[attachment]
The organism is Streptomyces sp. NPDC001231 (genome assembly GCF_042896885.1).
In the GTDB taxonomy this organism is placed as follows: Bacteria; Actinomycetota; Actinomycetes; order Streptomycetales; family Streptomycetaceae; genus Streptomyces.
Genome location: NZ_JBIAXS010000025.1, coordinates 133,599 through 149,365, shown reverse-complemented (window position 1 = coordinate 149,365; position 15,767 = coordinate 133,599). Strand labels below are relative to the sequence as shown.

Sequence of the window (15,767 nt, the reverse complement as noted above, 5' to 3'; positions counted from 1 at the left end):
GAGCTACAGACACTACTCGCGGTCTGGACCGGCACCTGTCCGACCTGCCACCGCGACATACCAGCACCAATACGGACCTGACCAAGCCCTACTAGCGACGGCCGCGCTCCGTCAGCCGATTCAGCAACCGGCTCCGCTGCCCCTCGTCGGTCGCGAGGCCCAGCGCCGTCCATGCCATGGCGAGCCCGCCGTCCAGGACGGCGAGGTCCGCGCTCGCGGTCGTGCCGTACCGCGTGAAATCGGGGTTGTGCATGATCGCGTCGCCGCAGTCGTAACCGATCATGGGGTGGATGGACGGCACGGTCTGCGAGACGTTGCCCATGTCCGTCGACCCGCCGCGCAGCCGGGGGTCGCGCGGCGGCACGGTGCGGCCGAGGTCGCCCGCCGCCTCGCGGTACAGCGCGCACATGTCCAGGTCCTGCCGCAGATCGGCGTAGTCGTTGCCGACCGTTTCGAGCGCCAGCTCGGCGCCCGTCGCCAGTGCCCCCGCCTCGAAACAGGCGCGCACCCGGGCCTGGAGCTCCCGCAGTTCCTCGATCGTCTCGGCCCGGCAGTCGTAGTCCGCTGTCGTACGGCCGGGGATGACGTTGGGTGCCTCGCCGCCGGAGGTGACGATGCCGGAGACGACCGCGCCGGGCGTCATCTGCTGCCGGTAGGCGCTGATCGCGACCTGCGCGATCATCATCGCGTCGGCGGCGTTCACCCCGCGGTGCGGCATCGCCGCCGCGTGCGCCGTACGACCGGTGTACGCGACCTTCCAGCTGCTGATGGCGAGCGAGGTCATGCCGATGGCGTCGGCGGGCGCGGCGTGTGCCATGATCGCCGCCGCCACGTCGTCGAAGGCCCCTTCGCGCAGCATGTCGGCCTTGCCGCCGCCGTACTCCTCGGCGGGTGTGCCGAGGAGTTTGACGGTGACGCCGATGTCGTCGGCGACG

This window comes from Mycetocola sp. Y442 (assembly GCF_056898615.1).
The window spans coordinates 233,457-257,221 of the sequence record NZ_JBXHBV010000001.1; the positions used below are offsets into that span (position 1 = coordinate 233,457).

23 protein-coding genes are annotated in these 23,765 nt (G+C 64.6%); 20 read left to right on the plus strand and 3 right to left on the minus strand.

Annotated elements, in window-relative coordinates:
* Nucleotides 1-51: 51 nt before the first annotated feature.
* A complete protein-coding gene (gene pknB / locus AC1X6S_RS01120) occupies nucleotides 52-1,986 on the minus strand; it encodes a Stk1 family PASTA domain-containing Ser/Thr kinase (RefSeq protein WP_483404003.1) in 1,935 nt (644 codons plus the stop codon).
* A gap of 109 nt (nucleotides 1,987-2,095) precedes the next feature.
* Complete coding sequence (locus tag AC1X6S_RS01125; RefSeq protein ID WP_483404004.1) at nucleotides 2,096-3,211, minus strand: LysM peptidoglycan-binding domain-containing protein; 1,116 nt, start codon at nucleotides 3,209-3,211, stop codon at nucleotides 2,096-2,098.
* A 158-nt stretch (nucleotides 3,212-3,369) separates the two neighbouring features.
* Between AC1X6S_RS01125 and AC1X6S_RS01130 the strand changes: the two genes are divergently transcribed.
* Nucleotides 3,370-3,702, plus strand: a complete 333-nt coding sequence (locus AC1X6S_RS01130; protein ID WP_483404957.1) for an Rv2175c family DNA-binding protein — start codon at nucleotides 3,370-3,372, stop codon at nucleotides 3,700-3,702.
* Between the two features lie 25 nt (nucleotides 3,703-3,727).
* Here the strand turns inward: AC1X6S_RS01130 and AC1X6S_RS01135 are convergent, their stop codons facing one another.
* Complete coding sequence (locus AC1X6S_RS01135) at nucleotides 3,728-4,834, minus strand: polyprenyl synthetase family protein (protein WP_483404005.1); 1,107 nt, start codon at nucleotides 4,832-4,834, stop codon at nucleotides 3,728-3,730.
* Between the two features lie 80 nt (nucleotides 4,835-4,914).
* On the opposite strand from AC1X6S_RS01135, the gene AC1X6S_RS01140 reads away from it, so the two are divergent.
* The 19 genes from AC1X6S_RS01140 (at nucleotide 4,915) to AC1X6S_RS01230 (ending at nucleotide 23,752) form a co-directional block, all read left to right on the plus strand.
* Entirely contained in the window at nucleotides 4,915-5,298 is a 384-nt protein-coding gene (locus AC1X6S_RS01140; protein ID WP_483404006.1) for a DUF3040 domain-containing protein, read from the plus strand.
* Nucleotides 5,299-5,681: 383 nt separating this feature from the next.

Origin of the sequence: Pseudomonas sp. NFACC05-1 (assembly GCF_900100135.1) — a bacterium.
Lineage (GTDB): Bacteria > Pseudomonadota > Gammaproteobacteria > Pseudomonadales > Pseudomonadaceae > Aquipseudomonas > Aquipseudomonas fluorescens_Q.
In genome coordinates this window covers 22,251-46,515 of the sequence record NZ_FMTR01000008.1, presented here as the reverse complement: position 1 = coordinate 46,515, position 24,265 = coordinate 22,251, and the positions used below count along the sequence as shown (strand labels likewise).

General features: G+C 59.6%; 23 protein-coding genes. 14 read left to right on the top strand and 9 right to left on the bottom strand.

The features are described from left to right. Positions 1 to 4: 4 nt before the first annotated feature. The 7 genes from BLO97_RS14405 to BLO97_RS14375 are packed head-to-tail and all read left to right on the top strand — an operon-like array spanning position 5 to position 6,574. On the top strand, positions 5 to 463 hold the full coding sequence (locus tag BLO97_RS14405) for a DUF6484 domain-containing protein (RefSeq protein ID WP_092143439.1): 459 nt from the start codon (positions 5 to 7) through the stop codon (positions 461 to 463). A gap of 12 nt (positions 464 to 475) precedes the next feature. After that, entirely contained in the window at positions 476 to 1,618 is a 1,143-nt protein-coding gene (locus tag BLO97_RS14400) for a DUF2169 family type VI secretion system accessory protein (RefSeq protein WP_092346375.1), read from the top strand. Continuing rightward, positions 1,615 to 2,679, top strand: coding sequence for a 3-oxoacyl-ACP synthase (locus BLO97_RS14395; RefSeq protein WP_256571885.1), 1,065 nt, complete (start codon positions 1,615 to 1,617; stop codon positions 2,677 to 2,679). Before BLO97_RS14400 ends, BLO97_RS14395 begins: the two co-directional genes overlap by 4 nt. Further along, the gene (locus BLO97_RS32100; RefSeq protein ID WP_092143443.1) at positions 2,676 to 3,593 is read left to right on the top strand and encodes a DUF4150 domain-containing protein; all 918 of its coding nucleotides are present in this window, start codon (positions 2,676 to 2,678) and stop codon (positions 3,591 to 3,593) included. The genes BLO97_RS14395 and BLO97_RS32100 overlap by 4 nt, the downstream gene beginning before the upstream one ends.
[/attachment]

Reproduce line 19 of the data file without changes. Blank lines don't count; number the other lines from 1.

* Complete coding sequence (locus AC1X6S_RS01135) at nucleotides 3,728-4,834, minus strand: polyprenyl synthetase family protein (protein WP_483404005.1); 1,107 nt, start codon at nucleotides 4,832-4,834, stop codon at nucleotides 3,728-3,730.